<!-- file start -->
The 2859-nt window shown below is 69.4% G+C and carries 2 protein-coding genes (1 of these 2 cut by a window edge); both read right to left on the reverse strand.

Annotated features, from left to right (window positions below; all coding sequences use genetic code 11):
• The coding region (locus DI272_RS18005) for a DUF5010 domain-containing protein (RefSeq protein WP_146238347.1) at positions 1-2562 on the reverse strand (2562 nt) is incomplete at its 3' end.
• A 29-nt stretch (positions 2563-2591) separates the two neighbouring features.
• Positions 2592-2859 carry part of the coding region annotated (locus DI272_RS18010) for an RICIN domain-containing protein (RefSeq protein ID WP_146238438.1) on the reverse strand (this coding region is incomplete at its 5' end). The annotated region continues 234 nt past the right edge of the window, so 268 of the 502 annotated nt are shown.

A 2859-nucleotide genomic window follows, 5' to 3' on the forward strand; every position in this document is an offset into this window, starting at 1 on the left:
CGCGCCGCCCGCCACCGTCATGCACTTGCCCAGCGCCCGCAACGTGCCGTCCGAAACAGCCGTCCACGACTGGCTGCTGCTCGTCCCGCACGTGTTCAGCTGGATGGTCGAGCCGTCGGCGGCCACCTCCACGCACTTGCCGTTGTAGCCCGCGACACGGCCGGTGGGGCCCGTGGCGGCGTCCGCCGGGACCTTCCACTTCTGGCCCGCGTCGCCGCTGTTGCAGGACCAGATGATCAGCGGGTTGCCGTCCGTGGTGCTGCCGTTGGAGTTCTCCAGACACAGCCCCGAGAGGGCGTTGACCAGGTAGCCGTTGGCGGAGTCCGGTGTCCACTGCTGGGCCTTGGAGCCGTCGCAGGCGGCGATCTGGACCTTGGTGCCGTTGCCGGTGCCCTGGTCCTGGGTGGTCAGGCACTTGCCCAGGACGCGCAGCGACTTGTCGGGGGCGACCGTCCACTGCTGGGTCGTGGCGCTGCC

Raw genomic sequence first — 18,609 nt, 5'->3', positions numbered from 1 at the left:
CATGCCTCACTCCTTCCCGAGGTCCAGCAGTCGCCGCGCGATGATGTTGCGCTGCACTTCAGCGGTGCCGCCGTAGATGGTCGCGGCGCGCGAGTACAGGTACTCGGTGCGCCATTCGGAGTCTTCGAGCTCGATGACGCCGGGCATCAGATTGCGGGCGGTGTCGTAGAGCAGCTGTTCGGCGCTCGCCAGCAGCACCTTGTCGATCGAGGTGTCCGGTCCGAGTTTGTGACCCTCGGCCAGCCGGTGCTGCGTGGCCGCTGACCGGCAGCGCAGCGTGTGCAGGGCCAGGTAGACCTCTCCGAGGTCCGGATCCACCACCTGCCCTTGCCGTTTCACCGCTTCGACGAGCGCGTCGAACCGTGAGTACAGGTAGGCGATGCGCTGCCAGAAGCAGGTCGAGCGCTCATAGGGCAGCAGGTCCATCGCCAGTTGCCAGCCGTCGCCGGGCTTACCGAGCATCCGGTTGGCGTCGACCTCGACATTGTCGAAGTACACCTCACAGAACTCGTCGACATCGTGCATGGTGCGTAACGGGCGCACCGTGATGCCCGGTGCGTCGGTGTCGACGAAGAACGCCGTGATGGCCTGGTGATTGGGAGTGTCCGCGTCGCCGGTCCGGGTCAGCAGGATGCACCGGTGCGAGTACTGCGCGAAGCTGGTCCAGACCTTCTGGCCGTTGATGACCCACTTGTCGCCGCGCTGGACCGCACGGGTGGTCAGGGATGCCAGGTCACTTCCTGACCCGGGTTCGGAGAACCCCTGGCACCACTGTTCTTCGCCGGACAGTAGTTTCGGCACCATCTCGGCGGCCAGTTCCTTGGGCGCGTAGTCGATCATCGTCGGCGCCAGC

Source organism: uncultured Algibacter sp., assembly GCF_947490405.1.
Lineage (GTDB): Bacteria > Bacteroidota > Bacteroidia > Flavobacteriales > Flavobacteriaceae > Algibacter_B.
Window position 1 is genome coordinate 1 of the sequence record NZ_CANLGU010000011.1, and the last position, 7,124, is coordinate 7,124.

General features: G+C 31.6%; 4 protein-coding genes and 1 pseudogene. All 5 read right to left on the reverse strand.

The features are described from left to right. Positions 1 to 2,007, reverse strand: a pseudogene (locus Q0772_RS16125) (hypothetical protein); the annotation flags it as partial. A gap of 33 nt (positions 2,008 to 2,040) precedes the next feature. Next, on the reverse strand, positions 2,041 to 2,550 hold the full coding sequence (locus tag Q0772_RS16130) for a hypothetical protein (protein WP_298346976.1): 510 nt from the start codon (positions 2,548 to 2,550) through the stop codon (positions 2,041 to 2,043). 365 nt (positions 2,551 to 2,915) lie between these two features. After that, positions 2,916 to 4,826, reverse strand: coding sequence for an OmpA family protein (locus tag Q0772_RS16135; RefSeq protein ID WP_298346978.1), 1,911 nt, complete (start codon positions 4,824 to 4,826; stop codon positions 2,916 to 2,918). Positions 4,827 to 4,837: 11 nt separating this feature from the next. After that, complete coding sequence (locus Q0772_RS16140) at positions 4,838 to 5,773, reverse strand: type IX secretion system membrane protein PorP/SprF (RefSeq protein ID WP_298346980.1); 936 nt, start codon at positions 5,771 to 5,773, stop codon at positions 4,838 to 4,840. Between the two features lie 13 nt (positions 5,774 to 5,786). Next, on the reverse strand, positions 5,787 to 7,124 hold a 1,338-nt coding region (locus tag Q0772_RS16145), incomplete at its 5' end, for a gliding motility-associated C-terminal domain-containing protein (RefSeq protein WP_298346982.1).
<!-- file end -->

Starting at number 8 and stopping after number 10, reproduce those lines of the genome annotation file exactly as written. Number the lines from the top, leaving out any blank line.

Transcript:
Raw genomic sequence first — 18,609 nt, 5'->3', positions numbered from 1 at the left:
CATGCCTCACTCCTTCCCGAGGTCCAGCAGTCGCCGCGCGATGATGTTGCGCTGCACTTCAGCGGTGCCGCCGTAGATGGTCGCGGCGCGCGAGTACAGGTACTCGGTGCGCCATTCGGAGTCTTCGAGCTCGATGACGCCGGGCATCAGATTGCGGGCGGTGTCGTAGAGCAGCTGTTCGGCGCTCGCCAGCAGCACCTTGTCGATCGAGGTGTCCGGTCCGAGTTTGTGACCCTCGGCCAGCCGGTGCTGCGTGGCCGCTGACCGGCAGCGCAGCGTGTGCAGGGCCAGGTAGACCTCTCCGAGGTCCGGATCCACCACCTGCCCTTGCCGTTTCACCGCTTCGACGAGCGCGTCGAACCGTGAGTACAGGTAGGCGATGCGCTGCCAGAAGCAGGTCGAGCGCTCATAGGGCAGCAGGTCCATCGCCAGTTGCCAGCCGTCGCCGGGCTTACCGAGCATCCGGTTGGCGTCGACCTCGACATTGTCGAAGTACACCTCACAGAACTCGTCGACATCGTGCATGGTGCGTAACGGGCGCACCGTGATGCCCGGTGCGTCGGTGTCGACGAAGAACGCCGTGATGGCCTGGTGATTGGGAGTGTCCGCGTCGCCGGTCCGGGTCAGCAGGATGCACCGGTGCGAGTACTGCGCGAAGCTGGTCCAGACCTTCTGGCCGTTGATGACCCACTTGTCGCCGCGCTGGACCGCACGGGTGGTCAGGGATGCCAGGTCACTTCCTGACCCGGGTTCGGAGAACCCCTGGCACCACTGTTCTTCGCCGGACAGTAGTTTCGGCACCATCTCGGCGGCCAGTTCCTTGGGCGCGTAGTCGATCATCGTCGGCGCCAGC

Source organism: uncultured Algibacter sp., assembly GCF_947490405.1.